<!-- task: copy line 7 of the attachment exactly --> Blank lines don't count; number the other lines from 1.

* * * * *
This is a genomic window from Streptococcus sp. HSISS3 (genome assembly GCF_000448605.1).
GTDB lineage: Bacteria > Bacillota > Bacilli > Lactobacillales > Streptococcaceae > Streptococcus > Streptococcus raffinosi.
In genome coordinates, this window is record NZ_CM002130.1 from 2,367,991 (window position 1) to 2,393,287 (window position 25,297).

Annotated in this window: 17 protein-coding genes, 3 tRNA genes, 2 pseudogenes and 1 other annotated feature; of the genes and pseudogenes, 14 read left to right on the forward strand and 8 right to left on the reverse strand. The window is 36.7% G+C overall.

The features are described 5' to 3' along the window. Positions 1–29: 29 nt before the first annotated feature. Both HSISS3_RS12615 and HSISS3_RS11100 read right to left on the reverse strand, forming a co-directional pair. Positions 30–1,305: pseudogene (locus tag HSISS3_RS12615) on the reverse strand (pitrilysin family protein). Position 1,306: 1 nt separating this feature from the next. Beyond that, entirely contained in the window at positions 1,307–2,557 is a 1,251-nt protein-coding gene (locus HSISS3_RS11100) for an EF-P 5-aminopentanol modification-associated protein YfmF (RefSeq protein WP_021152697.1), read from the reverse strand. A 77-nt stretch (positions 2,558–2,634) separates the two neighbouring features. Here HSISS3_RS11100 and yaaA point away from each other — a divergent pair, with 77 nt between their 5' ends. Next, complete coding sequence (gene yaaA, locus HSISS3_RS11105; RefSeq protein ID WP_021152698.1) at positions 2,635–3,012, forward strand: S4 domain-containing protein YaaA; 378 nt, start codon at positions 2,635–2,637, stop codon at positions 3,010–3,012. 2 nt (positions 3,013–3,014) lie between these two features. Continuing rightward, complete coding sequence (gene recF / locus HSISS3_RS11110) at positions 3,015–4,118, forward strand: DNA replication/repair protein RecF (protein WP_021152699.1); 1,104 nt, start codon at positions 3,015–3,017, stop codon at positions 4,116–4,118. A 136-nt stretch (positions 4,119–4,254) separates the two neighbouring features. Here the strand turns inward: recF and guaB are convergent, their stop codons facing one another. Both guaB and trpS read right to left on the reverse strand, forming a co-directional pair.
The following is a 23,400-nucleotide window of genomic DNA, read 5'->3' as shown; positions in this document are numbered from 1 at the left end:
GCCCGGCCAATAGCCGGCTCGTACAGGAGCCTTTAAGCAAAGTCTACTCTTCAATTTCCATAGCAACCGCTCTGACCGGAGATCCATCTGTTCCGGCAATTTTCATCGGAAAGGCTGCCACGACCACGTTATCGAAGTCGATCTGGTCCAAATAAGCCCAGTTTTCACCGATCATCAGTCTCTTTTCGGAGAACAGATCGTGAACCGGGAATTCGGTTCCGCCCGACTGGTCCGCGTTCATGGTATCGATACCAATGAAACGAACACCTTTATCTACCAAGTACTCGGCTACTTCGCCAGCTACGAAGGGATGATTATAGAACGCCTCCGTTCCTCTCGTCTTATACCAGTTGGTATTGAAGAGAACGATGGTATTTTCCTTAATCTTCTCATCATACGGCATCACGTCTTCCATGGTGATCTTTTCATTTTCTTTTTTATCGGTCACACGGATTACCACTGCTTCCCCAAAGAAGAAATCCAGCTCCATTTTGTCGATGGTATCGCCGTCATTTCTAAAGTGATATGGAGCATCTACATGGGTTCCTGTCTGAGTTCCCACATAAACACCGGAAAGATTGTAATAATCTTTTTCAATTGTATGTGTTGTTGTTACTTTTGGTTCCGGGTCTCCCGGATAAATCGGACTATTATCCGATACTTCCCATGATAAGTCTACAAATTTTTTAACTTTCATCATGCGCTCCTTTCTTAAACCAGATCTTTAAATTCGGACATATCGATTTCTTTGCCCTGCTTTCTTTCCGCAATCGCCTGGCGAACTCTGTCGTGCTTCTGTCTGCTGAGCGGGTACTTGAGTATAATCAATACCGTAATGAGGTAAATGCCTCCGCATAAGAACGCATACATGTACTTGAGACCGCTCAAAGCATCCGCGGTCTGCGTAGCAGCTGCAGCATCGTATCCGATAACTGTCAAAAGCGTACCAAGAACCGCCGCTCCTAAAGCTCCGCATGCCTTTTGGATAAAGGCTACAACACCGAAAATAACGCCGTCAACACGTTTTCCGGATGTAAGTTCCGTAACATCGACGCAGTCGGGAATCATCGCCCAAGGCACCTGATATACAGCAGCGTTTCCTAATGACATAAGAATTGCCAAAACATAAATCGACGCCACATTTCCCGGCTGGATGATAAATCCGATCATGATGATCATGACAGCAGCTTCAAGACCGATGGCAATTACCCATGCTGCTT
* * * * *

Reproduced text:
GCCCGGCCAATAGCCGGCTCGTACAGGAGCCTTTAAGCAAAGTCTACTCTTCAATTTCCATAGCAACCGCTCTGACCGGAGATCCATCTGTTCCGGCAATTTTCATCGGAAAGGCTGCCACGACCACGTTATCGAAGTCGATCTGGTCCAAATAAGCCCAGTTTTCACCGATCATCAGTCTCTTTTCGGAGAACAGATCGTGAACCGGGAATTCGGTTCCGCCCGACTGGTCCGCGTTCATGGTATCGATACCAATGAAACGAACACCTTTATCTACCAAGTACTCGGCTACTTCGCCAGCTACGAAGGGATGATTATAGAACGCCTCCGTTCCTCTCGTCTTATACCAGTTGGTATTGAAGAGAACGATGGTATTTTCCTTAATCTTCTCATCATACGGCATCACGTCTTCCATGGTGATCTTTTCATTTTCTTTTTTATCGGTCACACGGATTACCACTGCTTCCCCAAAGAAGAAATCCAGCTCCATTTTGTCGATGGTATCGCCGTCATTTCTAAAGTGATATGGAGCATCTACATGGGTTCCTGTCTGAGTTCCCACATAAACACCGGAAAGATTGTAATAATCTTTTTCAATTGTATGTGTTGTTGTTACTTTTGGTTCCGGGTCTCCCGGATAAATCGGACTATTATCCGATACTTCCCATGATAAGTCTACAAATTTTTTAACTTTCATCATGCGCTCCTTTCTTAAACCAGATCTTTAAATTCGGACATATCGATTTCTTTGCCCTGCTTTCTTTCCGCAATCGCCTGGCGAACTCTGTCGTGCTTCTGTCTGCTGAGCGGGTACTTGAGTATAATCAATACCGTAATGAGGTAAATGCCTCCGCATAAGAACGCATACATGTACTTGAGACCGCTCAAAGCATCCGCGGTCTGCGTAGCAGCTGCAGCATCGTATCCGATAACTGTCAAAAGCGTACCAAGAACCGCCGCTCCTAAAGCTCCGCATGCCTTTTGGATAAAGGCTACAACACCGAAAATAACGCCGTCAACACGTTTTCCGGATGTAAGTTCCGTAACATCGACGCAGTCGGGAATCATCGCCCAAGGCACCTGATATACAGCAGCGTTTCCTAATGACATAAGAATTGCCAAAACATAAATCGACGCCACATTTCCCGGCTGGATGATAAATCCGATCATGATGATCATGACAGCAGCTTCAAGACCGATGGCAATTACCCATGCTGCTT